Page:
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Propane Injection for Ship Diesel Engines

written by: guruvignesh • edited by: Lamar Stonecypher • updated: 11/6/2010

In this article we discuss dual combustion engines and the advantages of propane injection in diesel engines.

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    All marine diesel engines in operation worldwide are slowly changing into dual combustion engines (DFDE, or Dual Fuel Diesel Engines) that operate on natural gas and marine diesel heavy fuel oil. The dual combustion engines are gaining more importance due to their efficient performance and proven reliability when compared to diesel engines, which are highly prone to pollution.

    Natural gas ignition engines provide ultra-clean combustion, thereby reducing the pollution that will obviously reduce health hazards. Most of the natural gas engines are operated both on natural gas or gasoline and these engines based on the Otto cycle are spark ignited.

    All diesel engines in LNG and LPG carriers are slowly changed over to dual fuel diesel engines because of the advantages of the gaseous fuel resulting from the vaporized liquefied natural gases in tanks during sailing.

    This gaseous fuel is nothing but the propane-based gases vaporized from the liquefied natural gas. Dual combustion engines are able to consume this gas and convert into useful energy in cylinders. Normally during sailing the gas involved is completely used in these engines and the same engines use diesel as fuel during maneuverings in port.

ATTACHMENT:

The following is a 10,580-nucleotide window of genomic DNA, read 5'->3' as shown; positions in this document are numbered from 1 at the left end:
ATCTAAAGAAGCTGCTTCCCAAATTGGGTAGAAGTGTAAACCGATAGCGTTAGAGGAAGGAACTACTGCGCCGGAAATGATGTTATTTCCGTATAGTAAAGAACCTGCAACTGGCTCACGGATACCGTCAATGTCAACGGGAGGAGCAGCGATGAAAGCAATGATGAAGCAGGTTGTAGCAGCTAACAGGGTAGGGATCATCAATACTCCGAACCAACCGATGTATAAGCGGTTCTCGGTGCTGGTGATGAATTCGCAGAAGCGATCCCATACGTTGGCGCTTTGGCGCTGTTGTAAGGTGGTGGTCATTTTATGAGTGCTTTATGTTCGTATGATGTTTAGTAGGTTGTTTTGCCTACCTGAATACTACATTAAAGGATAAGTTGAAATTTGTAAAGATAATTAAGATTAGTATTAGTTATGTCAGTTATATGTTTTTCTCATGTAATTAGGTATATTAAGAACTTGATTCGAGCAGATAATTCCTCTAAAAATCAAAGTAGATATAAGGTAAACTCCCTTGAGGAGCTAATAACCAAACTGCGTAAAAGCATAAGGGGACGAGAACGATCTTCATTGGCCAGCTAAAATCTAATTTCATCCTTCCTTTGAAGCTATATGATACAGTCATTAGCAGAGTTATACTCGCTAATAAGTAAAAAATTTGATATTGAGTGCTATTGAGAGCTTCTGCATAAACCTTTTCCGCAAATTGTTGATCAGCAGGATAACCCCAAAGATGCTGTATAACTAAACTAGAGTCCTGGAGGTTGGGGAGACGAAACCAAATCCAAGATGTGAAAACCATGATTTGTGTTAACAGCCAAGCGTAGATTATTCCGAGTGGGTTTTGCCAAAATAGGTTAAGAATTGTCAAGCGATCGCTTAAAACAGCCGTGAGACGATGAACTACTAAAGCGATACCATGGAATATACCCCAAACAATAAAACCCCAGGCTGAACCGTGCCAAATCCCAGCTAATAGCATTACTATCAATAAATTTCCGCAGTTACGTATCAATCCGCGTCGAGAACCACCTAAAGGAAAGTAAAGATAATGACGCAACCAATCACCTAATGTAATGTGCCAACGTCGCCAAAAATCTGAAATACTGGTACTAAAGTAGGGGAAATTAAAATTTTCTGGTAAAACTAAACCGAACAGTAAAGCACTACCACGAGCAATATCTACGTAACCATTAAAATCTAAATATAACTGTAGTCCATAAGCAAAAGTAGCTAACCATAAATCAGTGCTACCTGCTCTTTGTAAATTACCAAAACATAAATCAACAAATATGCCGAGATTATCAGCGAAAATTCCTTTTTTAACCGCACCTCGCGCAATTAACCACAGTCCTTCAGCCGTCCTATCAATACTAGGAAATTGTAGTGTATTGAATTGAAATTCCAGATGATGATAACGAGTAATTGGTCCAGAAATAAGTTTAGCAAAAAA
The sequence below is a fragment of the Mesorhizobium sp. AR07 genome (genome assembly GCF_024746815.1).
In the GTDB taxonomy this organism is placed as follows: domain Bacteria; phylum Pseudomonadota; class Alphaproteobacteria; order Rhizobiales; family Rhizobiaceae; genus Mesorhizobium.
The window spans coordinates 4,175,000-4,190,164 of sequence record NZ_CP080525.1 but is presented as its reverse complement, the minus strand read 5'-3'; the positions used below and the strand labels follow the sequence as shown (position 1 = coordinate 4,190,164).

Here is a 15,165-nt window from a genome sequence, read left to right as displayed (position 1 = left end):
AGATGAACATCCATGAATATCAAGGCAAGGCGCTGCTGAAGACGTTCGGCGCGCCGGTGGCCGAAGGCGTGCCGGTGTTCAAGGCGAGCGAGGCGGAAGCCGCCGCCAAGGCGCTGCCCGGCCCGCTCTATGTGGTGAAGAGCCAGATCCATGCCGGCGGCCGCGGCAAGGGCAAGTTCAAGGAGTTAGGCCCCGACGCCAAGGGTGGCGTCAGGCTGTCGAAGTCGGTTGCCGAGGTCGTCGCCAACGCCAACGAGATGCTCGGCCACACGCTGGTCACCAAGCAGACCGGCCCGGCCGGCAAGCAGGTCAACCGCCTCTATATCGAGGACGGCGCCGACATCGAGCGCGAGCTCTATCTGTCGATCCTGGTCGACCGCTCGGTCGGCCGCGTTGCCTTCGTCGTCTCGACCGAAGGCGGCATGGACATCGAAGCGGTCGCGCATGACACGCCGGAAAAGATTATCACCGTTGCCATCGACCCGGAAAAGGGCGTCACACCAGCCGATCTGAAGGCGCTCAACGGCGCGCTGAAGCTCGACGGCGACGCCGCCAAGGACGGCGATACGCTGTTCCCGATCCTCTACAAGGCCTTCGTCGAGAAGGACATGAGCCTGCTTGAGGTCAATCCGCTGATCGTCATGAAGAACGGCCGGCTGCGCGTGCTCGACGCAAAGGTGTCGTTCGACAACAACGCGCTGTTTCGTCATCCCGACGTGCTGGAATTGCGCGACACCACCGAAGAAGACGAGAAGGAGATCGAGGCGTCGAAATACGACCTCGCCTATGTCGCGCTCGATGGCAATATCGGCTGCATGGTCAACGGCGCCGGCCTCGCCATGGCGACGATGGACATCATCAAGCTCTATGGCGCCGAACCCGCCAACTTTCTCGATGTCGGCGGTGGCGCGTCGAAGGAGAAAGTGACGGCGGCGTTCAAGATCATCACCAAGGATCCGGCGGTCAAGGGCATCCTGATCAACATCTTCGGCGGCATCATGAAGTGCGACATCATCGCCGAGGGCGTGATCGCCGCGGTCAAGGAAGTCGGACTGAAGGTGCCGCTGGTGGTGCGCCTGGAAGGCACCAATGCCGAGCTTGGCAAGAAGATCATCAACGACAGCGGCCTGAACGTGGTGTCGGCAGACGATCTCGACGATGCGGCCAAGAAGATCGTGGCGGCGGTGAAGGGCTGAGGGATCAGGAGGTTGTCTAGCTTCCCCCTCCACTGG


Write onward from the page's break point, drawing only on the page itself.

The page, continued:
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    Propane Injection

    In LNG carriers where duel fuel engines are employed, the primary fuel is a natural gas (Methane) and in LPG carriers the fuel used is (propane) where LPG has high concentration of propane. These cargoes which are been carried in these vessels can be used to operate on diesel engines. And one more advantage of these DFDE is it can operate on 100% diesel fuel also.

    Initially when first LPG carriers were introduced the boil off gases from the tanks (i.e. Propane) were used as fuel for power generation used in boiler combustion. This boil off gas rates will vary according to the quantity of LPG carried on board and the quality of the liquefied petrolium gas. It is approximately 0 .12 to 0.16 percentage per day of ship cargo capacity.

    This boiled off propane gas obtained from LPG tanks has a composition like methane, butane, and propane. Among this, propane has greater proportion when compared to the other gases. Propane alone can contribute around 70% of LPG. But nowadays the same boiled off gases are used in main propulsion diesel engines and for this purpose the diesel engines are changed over to duel fuel diesel engines thereby reducing the diesel consumed by the engine, hence reducing the overall operating cost of the ship as the daily fuel cost alone contribute to half of the daily running cost of the engines.

    Normally during maneuverings inside congested waters the propane injection is not efficient because it require a steady service speed. So during the rough weather and in maneuverings periods the marine diesel or heavy fuel oil is used because it produces more power than propane injection. When the ship reaches sea speed or service speed, it is changed over to the propane that will provide all the require sailing power during the calm weather. These engines will operate completely on diesel and as the ship begins to sail at its full ahead speed the propane gas are admitted in the pilot injection valve to replace the diesel fuel to 80% or even more.

    Normal diesel engines can be converted in to duel fuel engines because they relatively have the same compression ratio, structural design, etc. Duel fuel diesel engines have the advantage that the power of the engine can be increased by adding a few more cylinders and hence there is no limit for the size of the ship.